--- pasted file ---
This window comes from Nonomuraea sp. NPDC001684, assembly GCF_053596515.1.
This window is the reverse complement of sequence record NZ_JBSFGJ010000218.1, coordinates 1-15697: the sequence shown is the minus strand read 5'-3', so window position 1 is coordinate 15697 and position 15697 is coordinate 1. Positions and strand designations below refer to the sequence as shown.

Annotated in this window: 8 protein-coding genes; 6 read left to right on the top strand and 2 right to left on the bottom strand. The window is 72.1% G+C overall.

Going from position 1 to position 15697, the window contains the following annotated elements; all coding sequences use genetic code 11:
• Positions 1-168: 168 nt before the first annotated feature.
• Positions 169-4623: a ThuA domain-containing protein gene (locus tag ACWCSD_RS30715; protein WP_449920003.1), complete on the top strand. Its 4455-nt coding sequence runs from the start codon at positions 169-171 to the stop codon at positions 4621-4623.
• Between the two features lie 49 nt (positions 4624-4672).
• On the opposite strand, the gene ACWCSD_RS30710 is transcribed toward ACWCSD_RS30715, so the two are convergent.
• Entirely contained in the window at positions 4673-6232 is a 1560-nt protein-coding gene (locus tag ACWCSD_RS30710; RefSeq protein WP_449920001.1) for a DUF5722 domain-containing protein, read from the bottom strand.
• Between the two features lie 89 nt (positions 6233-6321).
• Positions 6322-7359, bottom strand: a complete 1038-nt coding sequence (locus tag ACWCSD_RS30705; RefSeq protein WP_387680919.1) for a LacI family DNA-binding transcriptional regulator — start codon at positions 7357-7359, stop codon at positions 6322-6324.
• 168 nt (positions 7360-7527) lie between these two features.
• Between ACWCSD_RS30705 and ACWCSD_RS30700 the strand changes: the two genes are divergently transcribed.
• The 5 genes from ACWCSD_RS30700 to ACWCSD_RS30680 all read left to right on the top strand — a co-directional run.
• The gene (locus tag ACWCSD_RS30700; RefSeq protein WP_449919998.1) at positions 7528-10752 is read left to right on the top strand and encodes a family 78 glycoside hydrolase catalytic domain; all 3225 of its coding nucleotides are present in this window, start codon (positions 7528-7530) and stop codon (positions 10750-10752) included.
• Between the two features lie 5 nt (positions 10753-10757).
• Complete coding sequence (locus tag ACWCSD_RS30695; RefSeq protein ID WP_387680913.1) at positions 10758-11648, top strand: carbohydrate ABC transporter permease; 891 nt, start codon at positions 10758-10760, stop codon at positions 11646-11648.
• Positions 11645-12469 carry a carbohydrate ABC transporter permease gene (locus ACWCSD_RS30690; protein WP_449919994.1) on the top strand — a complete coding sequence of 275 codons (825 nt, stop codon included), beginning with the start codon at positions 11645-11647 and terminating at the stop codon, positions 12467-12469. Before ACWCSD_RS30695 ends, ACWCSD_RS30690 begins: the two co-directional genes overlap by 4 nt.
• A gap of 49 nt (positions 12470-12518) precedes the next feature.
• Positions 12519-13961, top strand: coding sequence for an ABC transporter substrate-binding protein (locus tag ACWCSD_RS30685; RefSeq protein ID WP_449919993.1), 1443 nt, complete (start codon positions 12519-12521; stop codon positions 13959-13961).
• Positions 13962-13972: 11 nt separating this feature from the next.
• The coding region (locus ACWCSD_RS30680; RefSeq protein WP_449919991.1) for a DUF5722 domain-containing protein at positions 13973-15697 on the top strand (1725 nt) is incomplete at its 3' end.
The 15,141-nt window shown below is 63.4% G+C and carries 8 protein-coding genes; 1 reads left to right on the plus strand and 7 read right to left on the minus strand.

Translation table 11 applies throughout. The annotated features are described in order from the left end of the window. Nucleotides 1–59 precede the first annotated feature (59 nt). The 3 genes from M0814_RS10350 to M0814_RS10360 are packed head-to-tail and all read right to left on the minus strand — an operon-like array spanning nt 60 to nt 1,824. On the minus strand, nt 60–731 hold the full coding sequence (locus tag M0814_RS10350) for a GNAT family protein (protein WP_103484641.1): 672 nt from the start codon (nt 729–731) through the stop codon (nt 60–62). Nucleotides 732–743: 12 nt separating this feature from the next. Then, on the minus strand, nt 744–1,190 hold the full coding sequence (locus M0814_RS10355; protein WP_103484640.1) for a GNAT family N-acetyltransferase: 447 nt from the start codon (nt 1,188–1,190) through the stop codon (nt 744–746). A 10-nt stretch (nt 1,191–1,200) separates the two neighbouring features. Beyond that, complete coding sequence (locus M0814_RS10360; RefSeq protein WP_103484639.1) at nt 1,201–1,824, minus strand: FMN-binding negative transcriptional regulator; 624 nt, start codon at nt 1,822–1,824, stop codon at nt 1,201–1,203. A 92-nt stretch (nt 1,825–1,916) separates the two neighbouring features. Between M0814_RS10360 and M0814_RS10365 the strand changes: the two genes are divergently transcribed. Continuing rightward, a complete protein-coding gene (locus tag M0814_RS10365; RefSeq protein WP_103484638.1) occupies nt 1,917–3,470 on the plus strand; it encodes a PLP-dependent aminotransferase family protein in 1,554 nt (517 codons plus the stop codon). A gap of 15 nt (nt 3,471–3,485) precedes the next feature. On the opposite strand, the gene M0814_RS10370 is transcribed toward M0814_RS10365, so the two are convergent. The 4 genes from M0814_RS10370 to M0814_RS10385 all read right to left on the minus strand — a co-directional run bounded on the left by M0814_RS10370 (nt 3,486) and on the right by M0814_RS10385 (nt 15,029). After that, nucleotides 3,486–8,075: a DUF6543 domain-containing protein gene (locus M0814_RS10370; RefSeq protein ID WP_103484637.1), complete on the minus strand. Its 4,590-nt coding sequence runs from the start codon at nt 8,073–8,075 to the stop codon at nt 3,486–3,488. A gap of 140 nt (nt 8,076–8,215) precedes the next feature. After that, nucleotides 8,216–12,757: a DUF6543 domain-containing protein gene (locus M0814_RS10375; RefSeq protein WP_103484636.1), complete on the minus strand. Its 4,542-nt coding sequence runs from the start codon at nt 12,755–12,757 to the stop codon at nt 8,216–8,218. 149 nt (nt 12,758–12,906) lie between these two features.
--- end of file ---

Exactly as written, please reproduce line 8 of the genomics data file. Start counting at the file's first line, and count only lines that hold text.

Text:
• On the opposite strand, the gene ACWCSD_RS30710 is transcribed toward ACWCSD_RS30715, so the two are convergent.